As the nation paused Monday to observe Martin Luther King Jr. Day, the civil rights icon’s son spoke out about the current direction of the United States and how he believes his father would feel if he were alive today.
Martin Luther King Jr. was assassinated at age 39, in 1968. The minister and tireless advocate for equal rights is the only African American to be recognized with a federal holiday.
While many of King’s ideals live on, and people of color have made tremendous progress since the 1960s, his dream of a more equal society has not and may not ever be fully realized.
"He would be working diligently to bring our nation together, to make this the nation that it can become, that it has not become yet."@OfficialMLK3 on what his father, Dr. Martin Luther King, Jr., would do and say if he were alive today. https://t.co/DNRPWa8RS2 pic.twitter.com/x0EWmR6BnQ
— CBS Mornings (@CBSMornings) January 20, 2020
In an interview with CBS This Morning, Martin Luther King III was asked what his father would do and say today.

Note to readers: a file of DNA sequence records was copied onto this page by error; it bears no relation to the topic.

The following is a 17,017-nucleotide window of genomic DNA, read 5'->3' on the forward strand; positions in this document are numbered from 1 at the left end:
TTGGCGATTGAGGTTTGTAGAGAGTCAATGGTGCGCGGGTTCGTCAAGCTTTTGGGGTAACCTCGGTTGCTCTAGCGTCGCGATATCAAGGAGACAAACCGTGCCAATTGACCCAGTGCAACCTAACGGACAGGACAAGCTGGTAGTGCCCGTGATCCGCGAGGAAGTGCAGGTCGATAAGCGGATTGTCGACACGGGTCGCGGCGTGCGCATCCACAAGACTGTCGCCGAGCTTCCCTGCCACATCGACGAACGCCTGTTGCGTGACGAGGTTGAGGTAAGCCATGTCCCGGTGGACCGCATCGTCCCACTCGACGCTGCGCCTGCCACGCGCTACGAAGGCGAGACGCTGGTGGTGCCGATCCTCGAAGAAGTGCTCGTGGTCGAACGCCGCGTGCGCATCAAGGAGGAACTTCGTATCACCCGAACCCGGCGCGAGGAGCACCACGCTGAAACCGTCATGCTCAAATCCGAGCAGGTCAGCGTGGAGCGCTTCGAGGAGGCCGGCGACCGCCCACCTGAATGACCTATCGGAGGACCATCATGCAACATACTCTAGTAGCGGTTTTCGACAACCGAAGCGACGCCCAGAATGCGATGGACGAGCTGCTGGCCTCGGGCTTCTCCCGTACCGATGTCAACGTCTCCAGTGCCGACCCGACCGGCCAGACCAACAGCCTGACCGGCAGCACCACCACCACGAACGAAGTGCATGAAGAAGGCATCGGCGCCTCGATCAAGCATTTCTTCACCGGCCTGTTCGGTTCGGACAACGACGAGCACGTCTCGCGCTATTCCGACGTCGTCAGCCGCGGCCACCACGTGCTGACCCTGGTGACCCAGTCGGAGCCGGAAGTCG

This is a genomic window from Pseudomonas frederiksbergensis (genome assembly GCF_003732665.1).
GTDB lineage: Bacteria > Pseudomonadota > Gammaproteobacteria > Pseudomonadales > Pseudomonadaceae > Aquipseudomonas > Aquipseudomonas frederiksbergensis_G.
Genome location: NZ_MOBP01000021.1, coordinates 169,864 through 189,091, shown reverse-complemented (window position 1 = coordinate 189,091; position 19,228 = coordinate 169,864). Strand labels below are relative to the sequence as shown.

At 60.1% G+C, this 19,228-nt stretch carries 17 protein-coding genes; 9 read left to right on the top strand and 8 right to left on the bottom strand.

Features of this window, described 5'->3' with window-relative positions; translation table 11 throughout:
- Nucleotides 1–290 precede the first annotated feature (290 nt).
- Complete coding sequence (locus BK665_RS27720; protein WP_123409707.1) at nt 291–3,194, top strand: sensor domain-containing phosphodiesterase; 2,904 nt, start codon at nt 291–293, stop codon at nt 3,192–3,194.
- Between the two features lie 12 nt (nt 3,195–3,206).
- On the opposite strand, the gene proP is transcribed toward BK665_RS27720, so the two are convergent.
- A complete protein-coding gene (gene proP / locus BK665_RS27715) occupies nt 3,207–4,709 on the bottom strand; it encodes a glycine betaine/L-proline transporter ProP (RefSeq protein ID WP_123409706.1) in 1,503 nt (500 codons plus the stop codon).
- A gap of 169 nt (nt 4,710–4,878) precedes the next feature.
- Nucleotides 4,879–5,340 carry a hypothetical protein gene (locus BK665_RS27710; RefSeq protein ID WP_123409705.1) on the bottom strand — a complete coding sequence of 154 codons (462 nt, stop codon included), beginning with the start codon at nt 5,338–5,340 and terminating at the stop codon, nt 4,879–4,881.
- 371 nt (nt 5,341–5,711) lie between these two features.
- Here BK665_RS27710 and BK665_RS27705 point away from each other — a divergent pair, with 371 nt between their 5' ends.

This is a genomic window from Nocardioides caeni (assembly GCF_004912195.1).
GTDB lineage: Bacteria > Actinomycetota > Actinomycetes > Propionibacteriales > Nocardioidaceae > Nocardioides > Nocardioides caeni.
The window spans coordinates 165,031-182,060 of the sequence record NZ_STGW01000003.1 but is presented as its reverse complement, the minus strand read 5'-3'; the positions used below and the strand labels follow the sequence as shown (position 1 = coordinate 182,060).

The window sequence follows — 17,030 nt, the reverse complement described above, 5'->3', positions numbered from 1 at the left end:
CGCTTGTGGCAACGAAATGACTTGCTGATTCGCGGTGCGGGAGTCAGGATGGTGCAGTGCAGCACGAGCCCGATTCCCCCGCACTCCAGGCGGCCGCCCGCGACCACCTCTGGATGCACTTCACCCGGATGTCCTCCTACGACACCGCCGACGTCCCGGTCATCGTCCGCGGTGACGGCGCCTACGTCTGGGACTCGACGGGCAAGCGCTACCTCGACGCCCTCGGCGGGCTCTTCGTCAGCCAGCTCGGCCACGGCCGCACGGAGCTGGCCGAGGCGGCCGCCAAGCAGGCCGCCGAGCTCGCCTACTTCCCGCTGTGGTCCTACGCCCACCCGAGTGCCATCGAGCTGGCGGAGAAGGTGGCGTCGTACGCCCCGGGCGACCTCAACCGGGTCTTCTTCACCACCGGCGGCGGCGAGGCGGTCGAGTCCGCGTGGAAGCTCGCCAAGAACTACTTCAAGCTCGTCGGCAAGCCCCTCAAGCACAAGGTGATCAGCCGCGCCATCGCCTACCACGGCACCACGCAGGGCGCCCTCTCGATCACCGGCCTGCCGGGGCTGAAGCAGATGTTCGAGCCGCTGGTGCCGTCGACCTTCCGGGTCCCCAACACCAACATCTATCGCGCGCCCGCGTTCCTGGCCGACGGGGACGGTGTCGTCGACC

“I don’t know that anyone can accurately state what Martin Luther King Jr. would say,” his son began. “What I can say is based on his readings, and his writings, and his messages. Had he lived, I think first, I should say, I think we would be on a different trajectory because he was killed and did not get to finish the work that he started.”
He continued: “A lot of things did not come into fruition. Now, if he was just to appear today, I imagine he would be very concerned about the direction some of our leadership is taking us in, particularly the political leadership, the political discourse on both sides. But he certainly would be very concerned about the fact that we’re still consistently engaging in war. He used to say ‘we must face non-violence or we will face non-existence.’ And he’d be very concerned about racial injustice that exists for many in our society today that should not. I think, finally, he would be working diligently to bring our nation together, to make this the nation that it can become, that it has not become yet.”